A Mason-Dixon poll of 400 likely Democratic caucus-goers sampled from Dec. 26-28 found Edwards with 24 percent compared to Clinton with 23 percent and Obama with 22 percent. Bill Richardson polled at 12 percent in the poll, and undecideds formed 8 percent of the sample.Of course, holiday time polling is frequently unreliable and caucus polling is tricky under the best of circumstances, but that doesn’t mean the polling data doesn’t capture trends. It can and often does.
Edwards’ trajectory is up. All the campaigns agree on this. He is the only candidate who has competed in Iowa before and the only one with organizers who’ve demonstrated an ability to cut deals on caucus night to garner support from candidates who don’t meet the 15 percent viability threshold. For instance, in 2004, supporters of Dennis Kucinich went for Edwards, propelling him into second place. He later became the vice presidential nominee.
Saturday, December 29
1) Left town or out shopping - at least 25% of folks weren't home.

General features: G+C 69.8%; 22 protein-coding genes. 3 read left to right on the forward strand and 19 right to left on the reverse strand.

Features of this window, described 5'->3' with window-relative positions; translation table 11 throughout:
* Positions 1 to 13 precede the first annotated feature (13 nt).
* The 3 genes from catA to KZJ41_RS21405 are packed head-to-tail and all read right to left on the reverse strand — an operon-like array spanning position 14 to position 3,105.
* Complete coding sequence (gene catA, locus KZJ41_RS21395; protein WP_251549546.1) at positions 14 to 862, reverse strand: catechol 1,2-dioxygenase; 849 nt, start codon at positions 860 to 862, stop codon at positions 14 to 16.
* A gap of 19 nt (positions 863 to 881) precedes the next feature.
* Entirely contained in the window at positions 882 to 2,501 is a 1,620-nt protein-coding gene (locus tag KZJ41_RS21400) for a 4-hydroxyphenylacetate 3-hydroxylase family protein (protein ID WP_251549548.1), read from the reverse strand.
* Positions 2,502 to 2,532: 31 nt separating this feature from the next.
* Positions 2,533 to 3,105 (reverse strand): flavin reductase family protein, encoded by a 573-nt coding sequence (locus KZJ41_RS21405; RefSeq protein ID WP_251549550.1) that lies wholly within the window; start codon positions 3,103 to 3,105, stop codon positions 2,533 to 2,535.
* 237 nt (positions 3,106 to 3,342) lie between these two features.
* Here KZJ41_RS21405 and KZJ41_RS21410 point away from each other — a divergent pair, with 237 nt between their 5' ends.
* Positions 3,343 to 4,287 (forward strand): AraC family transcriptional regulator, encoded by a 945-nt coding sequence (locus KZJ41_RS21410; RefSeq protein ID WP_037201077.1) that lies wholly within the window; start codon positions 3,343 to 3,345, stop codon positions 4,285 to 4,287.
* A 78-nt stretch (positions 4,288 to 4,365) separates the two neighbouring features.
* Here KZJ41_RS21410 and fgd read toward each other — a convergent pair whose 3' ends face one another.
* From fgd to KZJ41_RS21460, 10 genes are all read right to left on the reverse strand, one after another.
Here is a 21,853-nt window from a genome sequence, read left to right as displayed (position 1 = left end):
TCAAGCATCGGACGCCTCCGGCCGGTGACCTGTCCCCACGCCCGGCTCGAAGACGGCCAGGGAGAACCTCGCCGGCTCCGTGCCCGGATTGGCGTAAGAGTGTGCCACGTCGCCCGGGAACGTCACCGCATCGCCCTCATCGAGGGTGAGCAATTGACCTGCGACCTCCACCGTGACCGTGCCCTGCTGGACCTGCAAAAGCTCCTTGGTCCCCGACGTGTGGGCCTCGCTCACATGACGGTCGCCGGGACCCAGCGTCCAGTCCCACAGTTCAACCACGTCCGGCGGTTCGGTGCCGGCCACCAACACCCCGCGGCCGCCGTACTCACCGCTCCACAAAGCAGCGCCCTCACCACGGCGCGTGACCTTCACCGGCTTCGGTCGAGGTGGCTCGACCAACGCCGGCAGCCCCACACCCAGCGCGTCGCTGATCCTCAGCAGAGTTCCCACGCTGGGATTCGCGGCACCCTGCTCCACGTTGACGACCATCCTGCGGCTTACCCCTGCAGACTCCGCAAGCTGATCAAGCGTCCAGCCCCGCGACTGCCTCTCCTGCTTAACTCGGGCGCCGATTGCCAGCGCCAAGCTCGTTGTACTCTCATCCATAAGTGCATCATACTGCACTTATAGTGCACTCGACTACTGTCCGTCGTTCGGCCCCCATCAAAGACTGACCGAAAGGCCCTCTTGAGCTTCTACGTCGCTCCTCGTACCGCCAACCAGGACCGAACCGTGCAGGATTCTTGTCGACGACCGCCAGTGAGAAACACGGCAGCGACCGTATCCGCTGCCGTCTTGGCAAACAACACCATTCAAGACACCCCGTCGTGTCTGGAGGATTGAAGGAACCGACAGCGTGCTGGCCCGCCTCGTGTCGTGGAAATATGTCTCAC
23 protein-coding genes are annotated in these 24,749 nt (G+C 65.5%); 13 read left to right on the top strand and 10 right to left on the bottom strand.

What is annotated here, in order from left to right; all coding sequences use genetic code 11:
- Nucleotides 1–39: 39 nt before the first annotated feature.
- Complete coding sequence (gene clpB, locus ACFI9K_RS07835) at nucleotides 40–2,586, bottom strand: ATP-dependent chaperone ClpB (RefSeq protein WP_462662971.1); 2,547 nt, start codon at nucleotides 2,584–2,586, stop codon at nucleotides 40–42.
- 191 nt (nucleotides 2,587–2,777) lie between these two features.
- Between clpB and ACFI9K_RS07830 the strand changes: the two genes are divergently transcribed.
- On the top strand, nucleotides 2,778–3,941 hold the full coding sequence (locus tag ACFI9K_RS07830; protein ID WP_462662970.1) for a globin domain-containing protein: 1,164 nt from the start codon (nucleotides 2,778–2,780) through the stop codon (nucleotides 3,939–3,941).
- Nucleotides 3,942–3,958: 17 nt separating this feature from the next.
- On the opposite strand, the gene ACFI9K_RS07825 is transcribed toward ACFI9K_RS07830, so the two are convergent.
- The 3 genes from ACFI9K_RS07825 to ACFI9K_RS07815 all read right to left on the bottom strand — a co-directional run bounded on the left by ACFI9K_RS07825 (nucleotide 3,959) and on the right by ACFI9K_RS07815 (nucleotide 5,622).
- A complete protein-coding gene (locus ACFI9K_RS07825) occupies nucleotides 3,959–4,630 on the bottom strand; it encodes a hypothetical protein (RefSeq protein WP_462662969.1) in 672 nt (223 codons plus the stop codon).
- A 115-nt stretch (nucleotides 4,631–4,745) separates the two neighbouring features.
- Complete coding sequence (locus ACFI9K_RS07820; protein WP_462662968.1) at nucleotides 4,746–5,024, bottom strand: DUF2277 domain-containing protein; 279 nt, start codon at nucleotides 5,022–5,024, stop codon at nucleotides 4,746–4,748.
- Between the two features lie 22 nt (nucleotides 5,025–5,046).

2) Still undecided - of the folks I talked to, at least half were still on the fence.
3) Tired of the attention - a handful of people were tired of all the politicking.
Good news: Those who I spoke to are mostly going to caucus because they want to see who will win.
For those who still have questions about issues and where John Edwards stands, I told them about:
One sign of momentum for Edwards five days before the Iowa caucus may be picking off caucus-goers from other campaigns. In a press release preceding the day’s first event, the campaign named 45 Iowans who supported either John Kerry, Howard Dean or Dick Gephardt in the 2004 caucus but plan to caucus for Edwards next week.
Meanwhile, at the event, a Kucinich supporter stood and said that he caucused for Edwards in 2004 after his first choice wasn’t viable. (In January 2004 Edwards and Kucinich each advised their supporters to move to the other’s camp if one of them was not viable.) The questioner said he was considering Edwards again.
“I was proud to caucus for you last time after campaigning my heart out for Dennis Kucinich,” he told Edwards and asked if the candidate would support Kucinich’s proposal for a Cabinet-level Department of Peace.
“Well, I’m not for a Department of Peace, so I’m going to give you an answer you don’t like. I think that -- and it’s a perfectly fine idea. I’m not saying it’s a bad idea. It’s just not what I would do,” he said. “I think the way the president of the United States approaches the rest of the world is more important than any of these bureaucracies, and the engagement and the constructive engagement with the rest of the world in a way that creates peace and security is the most critical element.”